Appeal from the Circuit Court of Kane County. No. 97--CH--703 Honorable Melvin E. Dunn and R. Peter Grometer, Judges, Presiding.
The opinion of the court was delivered by: Justice Inglis
Defendants, Centex Homes (Centex) and Lord & Essex, Inc. (Lord & Essex), appeal the judgments of the circuit court of Kane County, granting plaintiff, Concrete Products, Inc., summary judgment on plaintiff's action to foreclose on its mechanic's lien and awarding plaintiff attorney fees. We vacate the trial court's judgments and remand the cause.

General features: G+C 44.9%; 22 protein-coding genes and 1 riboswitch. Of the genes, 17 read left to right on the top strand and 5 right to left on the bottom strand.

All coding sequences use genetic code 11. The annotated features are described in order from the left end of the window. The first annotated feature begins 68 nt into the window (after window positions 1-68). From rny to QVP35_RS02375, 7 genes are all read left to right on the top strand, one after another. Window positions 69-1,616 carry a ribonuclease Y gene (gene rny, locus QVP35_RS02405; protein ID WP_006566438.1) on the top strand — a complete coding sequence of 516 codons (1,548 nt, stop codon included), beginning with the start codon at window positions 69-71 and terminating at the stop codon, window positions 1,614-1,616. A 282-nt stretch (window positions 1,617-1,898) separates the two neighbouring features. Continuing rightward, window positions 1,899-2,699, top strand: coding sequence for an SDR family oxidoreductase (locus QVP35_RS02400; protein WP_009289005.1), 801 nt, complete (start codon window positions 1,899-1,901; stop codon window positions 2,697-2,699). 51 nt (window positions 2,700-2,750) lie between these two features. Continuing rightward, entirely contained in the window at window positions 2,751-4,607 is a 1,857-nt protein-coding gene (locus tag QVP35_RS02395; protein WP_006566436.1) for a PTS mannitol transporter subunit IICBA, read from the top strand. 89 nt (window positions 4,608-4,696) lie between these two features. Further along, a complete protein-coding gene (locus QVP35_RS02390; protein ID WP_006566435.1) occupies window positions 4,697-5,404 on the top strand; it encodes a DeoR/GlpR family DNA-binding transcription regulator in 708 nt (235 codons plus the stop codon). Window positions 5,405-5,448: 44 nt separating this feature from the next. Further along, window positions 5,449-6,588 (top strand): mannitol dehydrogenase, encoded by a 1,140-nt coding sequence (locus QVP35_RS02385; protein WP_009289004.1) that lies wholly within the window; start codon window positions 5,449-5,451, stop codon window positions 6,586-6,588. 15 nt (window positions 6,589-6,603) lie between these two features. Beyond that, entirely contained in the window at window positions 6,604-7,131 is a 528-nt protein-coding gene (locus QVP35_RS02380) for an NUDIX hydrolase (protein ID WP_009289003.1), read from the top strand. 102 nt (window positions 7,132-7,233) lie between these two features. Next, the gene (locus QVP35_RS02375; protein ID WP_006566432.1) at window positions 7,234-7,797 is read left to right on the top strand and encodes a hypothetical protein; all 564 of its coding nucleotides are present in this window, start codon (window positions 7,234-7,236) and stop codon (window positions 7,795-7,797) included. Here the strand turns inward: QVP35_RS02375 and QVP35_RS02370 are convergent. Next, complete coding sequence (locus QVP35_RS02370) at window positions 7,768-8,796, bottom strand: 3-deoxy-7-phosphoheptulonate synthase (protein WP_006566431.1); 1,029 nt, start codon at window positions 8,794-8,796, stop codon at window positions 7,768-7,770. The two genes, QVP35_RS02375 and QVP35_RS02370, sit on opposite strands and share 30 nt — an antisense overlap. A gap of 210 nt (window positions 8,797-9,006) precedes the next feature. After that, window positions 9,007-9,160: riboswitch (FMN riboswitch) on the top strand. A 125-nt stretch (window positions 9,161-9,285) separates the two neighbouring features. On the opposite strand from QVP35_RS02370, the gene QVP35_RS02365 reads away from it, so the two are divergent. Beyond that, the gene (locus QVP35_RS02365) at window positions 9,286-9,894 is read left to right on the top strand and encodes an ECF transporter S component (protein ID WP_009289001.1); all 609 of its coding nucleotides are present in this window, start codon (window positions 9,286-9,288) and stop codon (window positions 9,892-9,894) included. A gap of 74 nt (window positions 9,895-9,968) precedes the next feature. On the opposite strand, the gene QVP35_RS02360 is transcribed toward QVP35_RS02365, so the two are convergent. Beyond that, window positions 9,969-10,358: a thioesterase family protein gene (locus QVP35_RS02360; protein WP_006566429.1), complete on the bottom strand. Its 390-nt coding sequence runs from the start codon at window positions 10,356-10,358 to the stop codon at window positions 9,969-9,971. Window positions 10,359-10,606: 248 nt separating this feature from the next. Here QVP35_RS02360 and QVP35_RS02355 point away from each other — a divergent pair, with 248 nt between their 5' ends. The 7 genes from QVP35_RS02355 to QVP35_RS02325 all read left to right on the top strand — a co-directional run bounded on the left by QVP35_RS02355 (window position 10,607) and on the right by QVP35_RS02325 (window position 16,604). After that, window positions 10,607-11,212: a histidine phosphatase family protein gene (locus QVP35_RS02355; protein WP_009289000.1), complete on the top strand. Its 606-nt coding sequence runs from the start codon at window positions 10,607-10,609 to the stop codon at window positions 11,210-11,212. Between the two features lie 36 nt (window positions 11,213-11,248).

Plaintiff was hired as a subcontractor to supply materials for underground concrete structures by COR Construction & Development, Ltd. (COR). COR was the general contractor providing construction for underground structures at the subject property. Lord & Essex was the original owner of record and transferred its interest in the subject property to Centex shortly before plaintiff filed suit to enforce the lien. Defendants believed that COR "bungled" the underground construction at the subject property, allegedly causing Lord & Essex damages and lowering the fair market value of the property. On March 12, 1997, Lord & Essex filed suit against COR for these alleged damages. On October 7, 1997, plaintiff filed to foreclose on its mechanic's lien against COR and Centex as the owner of record. Thereafter, COR filed for bankruptcy on December 3, 1997.